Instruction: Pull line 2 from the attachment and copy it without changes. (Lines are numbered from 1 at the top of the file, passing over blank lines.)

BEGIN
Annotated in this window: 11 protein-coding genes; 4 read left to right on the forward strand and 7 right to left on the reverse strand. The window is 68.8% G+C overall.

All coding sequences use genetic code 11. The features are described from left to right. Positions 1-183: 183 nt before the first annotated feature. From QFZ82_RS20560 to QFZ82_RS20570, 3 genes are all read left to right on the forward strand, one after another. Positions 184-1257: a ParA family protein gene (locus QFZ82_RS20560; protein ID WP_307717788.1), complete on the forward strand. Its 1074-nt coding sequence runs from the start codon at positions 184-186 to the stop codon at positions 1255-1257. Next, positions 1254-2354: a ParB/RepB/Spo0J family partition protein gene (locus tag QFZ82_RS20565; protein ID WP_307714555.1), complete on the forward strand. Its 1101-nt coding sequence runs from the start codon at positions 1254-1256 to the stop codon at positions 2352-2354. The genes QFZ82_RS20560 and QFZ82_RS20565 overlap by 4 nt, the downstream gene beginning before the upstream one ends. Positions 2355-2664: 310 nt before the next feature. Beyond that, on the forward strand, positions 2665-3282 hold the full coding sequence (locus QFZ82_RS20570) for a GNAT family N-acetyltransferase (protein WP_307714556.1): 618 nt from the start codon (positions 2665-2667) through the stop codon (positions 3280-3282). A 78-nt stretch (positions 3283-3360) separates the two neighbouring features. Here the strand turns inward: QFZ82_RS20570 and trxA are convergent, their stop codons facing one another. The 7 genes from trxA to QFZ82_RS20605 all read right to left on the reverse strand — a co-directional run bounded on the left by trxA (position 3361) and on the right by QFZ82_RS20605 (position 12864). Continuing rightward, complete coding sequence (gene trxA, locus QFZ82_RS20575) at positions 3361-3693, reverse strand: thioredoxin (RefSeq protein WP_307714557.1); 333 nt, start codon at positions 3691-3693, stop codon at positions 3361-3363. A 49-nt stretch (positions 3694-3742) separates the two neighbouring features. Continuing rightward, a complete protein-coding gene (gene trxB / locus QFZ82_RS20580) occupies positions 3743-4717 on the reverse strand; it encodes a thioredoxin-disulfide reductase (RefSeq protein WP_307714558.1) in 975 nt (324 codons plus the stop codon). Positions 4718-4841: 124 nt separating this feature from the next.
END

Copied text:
All coding sequences use genetic code 11. The features are described from left to right. Positions 1-183: 183 nt before the first annotated feature. From QFZ82_RS20560 to QFZ82_RS20570, 3 genes are all read left to right on the forward strand, one after another. Positions 184-1257: a ParA family protein gene (locus QFZ82_RS20560; protein ID WP_307717788.1), complete on the forward strand. Its 1074-nt coding sequence runs from the start codon at positions 184-186 to the stop codon at positions 1255-1257. Next, positions 1254-2354: a ParB/RepB/Spo0J family partition protein gene (locus tag QFZ82_RS20565; protein ID WP_307714555.1), complete on the forward strand. Its 1101-nt coding sequence runs from the start codon at positions 1254-1256 to the stop codon at positions 2352-2354. The genes QFZ82_RS20560 and QFZ82_RS20565 overlap by 4 nt, the downstream gene beginning before the upstream one ends. Positions 2355-2664: 310 nt before the next feature. Beyond that, on the forward strand, positions 2665-3282 hold the full coding sequence (locus QFZ82_RS20570) for a GNAT family N-acetyltransferase (protein WP_307714556.1): 618 nt from the start codon (positions 2665-2667) through the stop codon (positions 3280-3282). A 78-nt stretch (positions 3283-3360) separates the two neighbouring features. Here the strand turns inward: QFZ82_RS20570 and trxA are convergent, their stop codons facing one another. The 7 genes from trxA to QFZ82_RS20605 all read right to left on the reverse strand — a co-directional run bounded on the left by trxA (position 3361) and on the right by QFZ82_RS20605 (position 12864). Continuing rightward, complete coding sequence (gene trxA, locus QFZ82_RS20575) at positions 3361-3693, reverse strand: thioredoxin (RefSeq protein WP_307714557.1); 333 nt, start codon at positions 3691-3693, stop codon at positions 3361-3363. A 49-nt stretch (positions 3694-3742) separates the two neighbouring features. Continuing rightward, a complete protein-coding gene (gene trxB / locus QFZ82_RS20580) occupies positions 3743-4717 on the reverse strand; it encodes a thioredoxin-disulfide reductase (RefSeq protein WP_307714558.1) in 975 nt (324 codons plus the stop codon). Positions 4718-4841: 124 nt separating this feature from the next.